For many locations across the globe spring means melting snows, daffodils in bloom, and the promise of summer. Yet, winter sports enthusiasts don’t need to stash their skis in the attic just yet – there are still plenty of sweet spots where the powder is fresh, the skies are blue, and you get to freestyle down the mountain in a T-shirt.
Swap those steaming hot chocolates for cold beers, trade your heavy wools for thin layers, and be prepared to chase the sun – this is how to handle spring skiing…
Spring skiing can be some of the most enjoyable skiing of the entire season. If you follow our advice, you’re sure to have a great time on the mountain. Make sure that you arrive relaxed and don’t miss any time on the slopes by shipping skis and luggage directly to the resort! Luggage Forward handles all of the details and guarantees that your bags will be delivered on time anywhere in the world.
Stay in Bed
While winter may have you raring to go at the crack of dawn, spring skiing is a different kettle of fish. Early morning snow can be icy as warm days and cold nights tends to run a pattern of thawing and freezing. By waiting until late morning (after 10am) and sticking to sunny runs you can be sure that the snow is softer and easier to manage.
Get Warm Wax
The last thing you want is your skis sticking to the snow and leaving you plodding down the mountain. A warmer temperature wax will ensure that you can pick up speed and handle all those turns with ease. Tuning your skis before shipping them off with Luggage Forward will keep you slicing through the snow in spring weather.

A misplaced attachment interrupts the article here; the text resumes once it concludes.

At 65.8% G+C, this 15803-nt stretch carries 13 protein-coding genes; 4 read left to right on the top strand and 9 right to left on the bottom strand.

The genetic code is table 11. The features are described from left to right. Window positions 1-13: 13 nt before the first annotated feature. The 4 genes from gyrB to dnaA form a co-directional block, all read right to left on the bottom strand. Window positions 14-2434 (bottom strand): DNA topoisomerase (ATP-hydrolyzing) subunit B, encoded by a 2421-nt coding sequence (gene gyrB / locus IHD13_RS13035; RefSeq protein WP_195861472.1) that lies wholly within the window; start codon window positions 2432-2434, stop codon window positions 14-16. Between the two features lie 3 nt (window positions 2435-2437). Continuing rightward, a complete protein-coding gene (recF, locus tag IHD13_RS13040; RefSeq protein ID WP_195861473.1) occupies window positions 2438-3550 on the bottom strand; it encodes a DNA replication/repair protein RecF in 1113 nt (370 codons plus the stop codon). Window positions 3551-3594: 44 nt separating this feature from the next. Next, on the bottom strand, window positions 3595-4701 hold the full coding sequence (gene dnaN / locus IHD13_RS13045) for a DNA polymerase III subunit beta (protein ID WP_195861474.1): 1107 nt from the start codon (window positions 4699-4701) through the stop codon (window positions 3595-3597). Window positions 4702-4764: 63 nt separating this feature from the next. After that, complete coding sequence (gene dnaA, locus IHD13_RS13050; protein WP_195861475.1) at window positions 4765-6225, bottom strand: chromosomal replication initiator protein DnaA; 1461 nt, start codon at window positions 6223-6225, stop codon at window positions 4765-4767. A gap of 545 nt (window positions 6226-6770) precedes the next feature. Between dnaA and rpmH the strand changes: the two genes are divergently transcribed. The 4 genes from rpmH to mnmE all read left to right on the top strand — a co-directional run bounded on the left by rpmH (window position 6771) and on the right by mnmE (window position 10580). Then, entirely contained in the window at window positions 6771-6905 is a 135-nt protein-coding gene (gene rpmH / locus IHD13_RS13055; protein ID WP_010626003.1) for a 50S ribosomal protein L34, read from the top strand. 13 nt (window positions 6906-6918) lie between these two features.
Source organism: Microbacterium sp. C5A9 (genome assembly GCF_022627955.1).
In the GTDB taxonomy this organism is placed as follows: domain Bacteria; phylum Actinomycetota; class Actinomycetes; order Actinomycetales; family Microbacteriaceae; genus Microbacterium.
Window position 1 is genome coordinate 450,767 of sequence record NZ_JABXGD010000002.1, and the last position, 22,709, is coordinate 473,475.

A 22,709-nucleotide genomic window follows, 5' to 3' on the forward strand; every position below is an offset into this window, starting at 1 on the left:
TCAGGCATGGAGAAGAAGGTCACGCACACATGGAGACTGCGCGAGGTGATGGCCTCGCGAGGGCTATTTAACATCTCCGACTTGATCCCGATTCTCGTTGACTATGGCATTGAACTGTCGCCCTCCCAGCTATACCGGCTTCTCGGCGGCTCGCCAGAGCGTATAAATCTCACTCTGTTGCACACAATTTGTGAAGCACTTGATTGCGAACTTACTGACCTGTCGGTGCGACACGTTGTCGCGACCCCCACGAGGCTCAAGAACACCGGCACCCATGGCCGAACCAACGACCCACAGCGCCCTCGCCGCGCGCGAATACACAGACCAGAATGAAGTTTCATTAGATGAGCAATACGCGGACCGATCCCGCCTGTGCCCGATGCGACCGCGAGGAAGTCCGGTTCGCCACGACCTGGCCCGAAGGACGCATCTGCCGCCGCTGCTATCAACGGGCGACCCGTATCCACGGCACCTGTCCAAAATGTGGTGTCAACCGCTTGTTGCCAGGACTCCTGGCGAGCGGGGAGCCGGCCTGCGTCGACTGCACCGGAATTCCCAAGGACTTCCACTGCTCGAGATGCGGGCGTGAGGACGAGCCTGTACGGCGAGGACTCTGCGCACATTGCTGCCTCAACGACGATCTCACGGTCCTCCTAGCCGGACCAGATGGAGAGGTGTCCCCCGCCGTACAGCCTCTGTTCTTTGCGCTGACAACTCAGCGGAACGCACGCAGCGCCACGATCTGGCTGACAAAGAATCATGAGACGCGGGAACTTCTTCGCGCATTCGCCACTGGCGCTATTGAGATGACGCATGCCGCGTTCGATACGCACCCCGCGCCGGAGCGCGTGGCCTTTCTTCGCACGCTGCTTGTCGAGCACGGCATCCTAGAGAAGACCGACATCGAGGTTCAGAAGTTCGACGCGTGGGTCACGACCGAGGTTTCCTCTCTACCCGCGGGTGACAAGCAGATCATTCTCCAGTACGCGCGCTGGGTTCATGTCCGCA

Just because there is snow on the ground doesn’t mean you need to bundle up. Layers are your best friend in the spring ski season. In the morning you may need your ski jacket but come the afternoon you could be down to your vest. Also, make sure to bring plenty of water onto the slopes because the altitude, dry air, and sun glare off white snow can leave you hot, bothered and dehydrated.
SPF to Ski
Sunburn isn’t strictly for balmy beach vacations. In the spring months the UV levels rise by 10-12% with every 3000 ft in altitude. Combined with strong sunlight reflecting off the snow and you have a recipe for burning skin. Slather on SPF sunscreen prior to hitting the slopes and don some protective sun friendly shades to avoid that dreaded google tan.
Go Above the Tree Line
High elevation is your best bet for brilliant spring skiing. Slopes lower down are more susceptible to rising temperatures and tend to turn slushy and soft faster. North facing runs above the tree line will still throw out plenty of fun.
In Lake Tahoe you can swish down the slopes at Squaw Valley well into late spring and Colorado also boasts Vail until the end of April.
Across the pond and Tignes and Val d’Isere in France both have the benefits of high altitude, with Tignes offering glacier skiing and Val d’Isere being north facing. Zermatt in Switzerland is also home to Europe’s highest ski lifts.
Keep Stacked and Centered
Spring skiing can be turbulent with patches of ice, pure silk and those freeze-thaw cycles. The best way to adapt your style to suit the shifting conditions is to keep a stacked and centered body position. Keep your shoulders angled over your hips, your hips over your feet, and keep your elbows in front of your body with hands up. This position will ensure your upper body is stable while giving you time and space to shift and be adaptable.
Late starts shouldn’t mean late finishes when it comes to spring skiing. The afternoon sun can quickly turn powdered slopes into piles of slush leaving more danger for exposed rocks and branches. The last thing you want is to be far from your chalet with terrible conditions for getting home. Plan to finish a little earlier than you normally would and make the most of apres ski beers in the dwindling sun.